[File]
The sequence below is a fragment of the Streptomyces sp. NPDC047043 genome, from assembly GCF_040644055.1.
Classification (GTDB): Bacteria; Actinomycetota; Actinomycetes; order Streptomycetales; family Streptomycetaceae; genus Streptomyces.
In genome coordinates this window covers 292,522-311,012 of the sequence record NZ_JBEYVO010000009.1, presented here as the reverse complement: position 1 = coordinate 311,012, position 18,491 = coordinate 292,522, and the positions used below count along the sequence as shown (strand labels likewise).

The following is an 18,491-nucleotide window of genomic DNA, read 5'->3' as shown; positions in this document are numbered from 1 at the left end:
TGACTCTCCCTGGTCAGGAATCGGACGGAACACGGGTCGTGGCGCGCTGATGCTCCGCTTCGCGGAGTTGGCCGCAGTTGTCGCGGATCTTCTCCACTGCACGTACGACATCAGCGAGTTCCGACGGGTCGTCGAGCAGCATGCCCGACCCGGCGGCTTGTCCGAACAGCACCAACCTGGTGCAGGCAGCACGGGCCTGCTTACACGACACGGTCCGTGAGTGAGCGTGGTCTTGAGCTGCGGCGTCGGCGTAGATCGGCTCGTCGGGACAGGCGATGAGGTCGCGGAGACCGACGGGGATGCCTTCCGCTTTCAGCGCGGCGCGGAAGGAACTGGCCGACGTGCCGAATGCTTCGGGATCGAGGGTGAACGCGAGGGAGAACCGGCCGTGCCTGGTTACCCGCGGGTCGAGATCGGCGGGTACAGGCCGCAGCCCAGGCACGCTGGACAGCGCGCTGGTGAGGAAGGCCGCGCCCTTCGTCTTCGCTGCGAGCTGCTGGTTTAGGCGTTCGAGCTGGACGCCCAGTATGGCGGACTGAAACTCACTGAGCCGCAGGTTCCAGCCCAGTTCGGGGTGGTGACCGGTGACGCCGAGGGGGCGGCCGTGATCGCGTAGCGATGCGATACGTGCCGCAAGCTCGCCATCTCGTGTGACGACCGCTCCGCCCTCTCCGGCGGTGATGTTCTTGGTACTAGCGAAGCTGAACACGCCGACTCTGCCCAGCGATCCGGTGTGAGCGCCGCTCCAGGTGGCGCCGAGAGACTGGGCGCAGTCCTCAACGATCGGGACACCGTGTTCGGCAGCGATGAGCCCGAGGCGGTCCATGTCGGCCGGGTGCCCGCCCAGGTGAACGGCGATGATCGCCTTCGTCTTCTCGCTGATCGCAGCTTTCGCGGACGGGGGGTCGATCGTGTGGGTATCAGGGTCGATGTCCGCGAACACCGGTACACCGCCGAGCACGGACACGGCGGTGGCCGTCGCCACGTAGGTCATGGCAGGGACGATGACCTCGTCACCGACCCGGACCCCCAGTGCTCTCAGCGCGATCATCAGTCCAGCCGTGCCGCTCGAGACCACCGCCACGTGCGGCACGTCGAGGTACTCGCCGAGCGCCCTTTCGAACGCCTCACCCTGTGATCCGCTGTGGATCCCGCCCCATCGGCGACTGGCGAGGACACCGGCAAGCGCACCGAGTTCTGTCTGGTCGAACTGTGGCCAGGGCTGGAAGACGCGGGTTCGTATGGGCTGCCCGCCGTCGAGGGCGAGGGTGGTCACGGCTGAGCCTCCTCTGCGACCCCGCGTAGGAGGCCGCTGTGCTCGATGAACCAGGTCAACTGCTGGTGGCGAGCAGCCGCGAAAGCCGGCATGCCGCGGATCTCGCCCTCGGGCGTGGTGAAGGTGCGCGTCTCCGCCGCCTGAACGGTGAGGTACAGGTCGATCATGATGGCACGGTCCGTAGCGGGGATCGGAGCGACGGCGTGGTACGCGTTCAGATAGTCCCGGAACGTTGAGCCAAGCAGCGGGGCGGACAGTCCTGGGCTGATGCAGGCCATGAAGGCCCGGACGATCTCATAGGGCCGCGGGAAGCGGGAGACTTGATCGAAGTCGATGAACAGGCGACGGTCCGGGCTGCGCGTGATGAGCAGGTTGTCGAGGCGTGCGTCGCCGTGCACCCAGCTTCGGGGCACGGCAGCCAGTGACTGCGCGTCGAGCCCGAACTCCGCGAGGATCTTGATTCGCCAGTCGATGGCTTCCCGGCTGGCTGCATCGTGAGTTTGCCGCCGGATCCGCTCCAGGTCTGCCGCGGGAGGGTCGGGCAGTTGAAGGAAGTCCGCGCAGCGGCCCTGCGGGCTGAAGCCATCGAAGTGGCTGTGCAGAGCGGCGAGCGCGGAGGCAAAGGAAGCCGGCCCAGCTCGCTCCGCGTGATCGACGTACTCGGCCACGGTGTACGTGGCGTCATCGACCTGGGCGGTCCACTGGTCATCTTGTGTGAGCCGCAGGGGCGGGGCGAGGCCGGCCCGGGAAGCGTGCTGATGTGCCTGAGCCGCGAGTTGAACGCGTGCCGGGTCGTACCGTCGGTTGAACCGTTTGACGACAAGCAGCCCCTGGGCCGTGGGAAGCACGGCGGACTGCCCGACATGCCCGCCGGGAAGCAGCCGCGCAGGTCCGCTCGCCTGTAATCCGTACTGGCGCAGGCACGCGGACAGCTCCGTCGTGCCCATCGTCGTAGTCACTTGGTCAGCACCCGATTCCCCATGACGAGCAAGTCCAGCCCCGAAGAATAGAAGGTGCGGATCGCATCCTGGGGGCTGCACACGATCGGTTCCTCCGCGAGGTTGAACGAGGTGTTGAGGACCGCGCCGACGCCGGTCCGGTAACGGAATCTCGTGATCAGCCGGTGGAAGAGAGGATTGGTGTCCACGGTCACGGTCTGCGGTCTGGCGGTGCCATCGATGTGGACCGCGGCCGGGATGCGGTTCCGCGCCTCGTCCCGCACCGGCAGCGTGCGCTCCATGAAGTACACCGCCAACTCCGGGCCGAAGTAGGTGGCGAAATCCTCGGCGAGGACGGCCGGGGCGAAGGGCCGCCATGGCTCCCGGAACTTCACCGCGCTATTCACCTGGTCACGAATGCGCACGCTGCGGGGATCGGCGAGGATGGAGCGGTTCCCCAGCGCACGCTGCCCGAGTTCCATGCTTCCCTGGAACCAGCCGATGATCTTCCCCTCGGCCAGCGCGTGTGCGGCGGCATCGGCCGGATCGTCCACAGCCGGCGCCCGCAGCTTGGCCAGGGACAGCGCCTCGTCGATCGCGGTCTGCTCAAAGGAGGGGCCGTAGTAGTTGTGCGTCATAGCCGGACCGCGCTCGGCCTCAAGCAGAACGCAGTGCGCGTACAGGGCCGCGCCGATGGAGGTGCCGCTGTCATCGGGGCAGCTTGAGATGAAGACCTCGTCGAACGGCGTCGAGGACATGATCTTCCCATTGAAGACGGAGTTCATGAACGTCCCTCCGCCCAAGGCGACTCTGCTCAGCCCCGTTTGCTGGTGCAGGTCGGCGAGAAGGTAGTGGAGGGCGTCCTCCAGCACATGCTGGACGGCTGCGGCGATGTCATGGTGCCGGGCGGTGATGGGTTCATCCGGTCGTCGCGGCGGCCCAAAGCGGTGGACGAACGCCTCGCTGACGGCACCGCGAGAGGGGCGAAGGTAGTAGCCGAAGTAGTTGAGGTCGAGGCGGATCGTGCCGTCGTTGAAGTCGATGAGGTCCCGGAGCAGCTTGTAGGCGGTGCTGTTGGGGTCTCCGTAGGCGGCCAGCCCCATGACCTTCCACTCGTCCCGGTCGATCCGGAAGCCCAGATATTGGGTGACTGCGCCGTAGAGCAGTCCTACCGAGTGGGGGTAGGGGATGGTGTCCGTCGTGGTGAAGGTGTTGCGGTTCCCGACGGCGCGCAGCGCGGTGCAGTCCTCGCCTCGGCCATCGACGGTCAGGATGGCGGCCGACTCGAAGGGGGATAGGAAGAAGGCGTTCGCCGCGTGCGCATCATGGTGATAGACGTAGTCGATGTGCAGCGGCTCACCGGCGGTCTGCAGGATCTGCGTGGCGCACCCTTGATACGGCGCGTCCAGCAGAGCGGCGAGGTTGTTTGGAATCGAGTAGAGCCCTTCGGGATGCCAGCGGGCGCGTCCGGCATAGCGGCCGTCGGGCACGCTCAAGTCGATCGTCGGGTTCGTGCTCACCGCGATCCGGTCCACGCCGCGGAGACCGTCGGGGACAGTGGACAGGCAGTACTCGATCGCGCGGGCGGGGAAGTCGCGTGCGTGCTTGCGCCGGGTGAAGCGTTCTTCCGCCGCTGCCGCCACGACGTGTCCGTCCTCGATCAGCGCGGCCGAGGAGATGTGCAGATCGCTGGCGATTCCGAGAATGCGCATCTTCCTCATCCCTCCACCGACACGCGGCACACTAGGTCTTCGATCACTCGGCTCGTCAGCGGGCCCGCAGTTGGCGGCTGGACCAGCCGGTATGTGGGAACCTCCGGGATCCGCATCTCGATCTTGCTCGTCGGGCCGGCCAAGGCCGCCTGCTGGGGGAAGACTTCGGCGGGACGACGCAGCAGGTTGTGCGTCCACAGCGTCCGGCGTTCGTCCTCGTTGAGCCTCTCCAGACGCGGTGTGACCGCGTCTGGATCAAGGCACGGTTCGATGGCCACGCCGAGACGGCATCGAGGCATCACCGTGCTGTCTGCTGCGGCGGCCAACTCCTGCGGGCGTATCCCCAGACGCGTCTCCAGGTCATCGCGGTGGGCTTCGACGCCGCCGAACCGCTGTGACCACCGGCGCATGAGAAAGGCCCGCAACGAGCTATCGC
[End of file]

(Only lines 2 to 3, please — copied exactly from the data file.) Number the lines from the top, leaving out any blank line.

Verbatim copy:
Classification (GTDB): Bacteria; Actinomycetota; Actinomycetes; order Streptomycetales; family Streptomycetaceae; genus Streptomyces.
In genome coordinates this window covers 292,522-311,012 of the sequence record NZ_JBEYVO010000009.1, presented here as the reverse complement: position 1 = coordinate 311,012, position 18,491 = coordinate 292,522, and the positions used below count along the sequence as shown (strand labels likewise).